Tampa Bay Red Tide Update. As most of us have seen in press coverage over the last several months, Florida’s coast has been plagued by several different water quality issues. Unfortunately, this has subsequently lead to a significant amount of marine life lost. Certain areas of Southwest Florida have been hit hard by water runoff from the Caloosahatchee River (Cyanobacteria – “blue-green algae”) and “red tide” algae blooms along the coastal beaches. Together, these two issues have caused severe damage to our waters and fishery in those areas. It’s a very serious matter and with the presence of national attention, I can only hope that we are moving in the right direction for resolve for effected areas.
With that being said, I almost feel guilty to report that Tampa Bay is alive, healthy, and “red tide” free as of now. Historically, it is not uncommon for localized areas of the bay to suffer from “red tide” blooms this time of year. More often than not, it appears along the gulf coast as it needs the higher salinity water (salt water) to thrive. For the most part, areas inside the Sunshine Skyway Bridge are less likely to see any signs of “red tide”. However, we are in no way immune – we just have the odds in our favor.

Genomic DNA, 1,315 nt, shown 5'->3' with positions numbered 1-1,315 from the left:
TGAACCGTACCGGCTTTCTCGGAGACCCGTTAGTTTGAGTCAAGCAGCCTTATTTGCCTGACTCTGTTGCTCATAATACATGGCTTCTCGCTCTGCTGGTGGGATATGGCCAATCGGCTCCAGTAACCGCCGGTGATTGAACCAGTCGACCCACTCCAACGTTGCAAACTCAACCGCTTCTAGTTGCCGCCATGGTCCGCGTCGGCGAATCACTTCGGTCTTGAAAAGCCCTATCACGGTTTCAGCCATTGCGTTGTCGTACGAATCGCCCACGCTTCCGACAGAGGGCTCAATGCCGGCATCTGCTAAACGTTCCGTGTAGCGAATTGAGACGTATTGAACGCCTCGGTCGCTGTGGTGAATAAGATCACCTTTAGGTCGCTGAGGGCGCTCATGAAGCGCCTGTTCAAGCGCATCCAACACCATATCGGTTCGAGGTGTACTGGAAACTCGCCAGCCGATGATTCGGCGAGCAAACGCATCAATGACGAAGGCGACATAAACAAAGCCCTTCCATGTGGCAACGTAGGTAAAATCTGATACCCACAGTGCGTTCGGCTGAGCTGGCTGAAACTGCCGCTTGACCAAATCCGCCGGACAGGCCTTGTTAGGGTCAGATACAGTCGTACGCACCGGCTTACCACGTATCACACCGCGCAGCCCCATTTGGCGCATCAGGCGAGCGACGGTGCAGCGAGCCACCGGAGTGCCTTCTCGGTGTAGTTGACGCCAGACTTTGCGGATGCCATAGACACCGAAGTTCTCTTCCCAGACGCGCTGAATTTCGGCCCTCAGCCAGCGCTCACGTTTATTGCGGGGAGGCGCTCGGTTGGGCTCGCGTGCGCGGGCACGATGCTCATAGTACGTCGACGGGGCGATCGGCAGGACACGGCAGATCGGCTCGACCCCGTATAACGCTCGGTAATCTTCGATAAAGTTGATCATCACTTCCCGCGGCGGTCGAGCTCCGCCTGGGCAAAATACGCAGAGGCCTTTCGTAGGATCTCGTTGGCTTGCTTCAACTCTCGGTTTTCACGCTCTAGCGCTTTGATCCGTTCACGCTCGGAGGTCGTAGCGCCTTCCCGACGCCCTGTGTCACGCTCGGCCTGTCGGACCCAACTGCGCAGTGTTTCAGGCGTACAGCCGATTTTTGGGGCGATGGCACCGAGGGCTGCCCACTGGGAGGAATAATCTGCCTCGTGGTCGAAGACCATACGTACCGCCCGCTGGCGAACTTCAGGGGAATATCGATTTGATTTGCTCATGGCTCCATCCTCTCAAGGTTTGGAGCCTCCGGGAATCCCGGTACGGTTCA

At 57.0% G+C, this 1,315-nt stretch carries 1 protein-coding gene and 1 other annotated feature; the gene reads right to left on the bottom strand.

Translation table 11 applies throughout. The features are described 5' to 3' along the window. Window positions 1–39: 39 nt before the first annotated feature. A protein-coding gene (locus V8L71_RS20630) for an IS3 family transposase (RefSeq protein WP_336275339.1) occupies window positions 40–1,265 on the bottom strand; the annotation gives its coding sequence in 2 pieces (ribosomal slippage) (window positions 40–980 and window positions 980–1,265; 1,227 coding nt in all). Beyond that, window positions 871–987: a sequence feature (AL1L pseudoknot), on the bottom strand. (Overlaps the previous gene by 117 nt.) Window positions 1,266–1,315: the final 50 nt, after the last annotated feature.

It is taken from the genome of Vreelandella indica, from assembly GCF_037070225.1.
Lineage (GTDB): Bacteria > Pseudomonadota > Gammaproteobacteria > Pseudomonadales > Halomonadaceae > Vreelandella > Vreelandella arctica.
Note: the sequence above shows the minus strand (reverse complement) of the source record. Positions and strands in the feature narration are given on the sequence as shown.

As far as the fishing goes, things have been great! In fact, the only “red tide” that I have seen in the last few weeks is that of schools of Redfish starting to invade the bay. As we approach fall, fishing will only get better as the temperatures begin to drop. We have been finding healthy schools of fish throughout the bay showing up in their normal haunts this time of year. The lower tides have been a key to finding larger quantities of fish as they use the shallow flats to graze and feed. My bait of choice has been a live pinfish (3-4”) rigged with a 25lb fluorocarbon leader and a 3/O circle hook. I prefer to free line my baits but when fishing the shallower or grassy areas, adding a float will help. On the higher tides, look for fish to be “tucked” up under deeper mangrove shorelines. I will still choose the live pinfish first for bait, but will make the switch to cut/dead bait if we are not getting bites. Sometimes it’s just as simple as cutting your “live” pinfish in half and casting back in the same spot!
Capt. Travis Yaeckel
Instinct Fishing Co.
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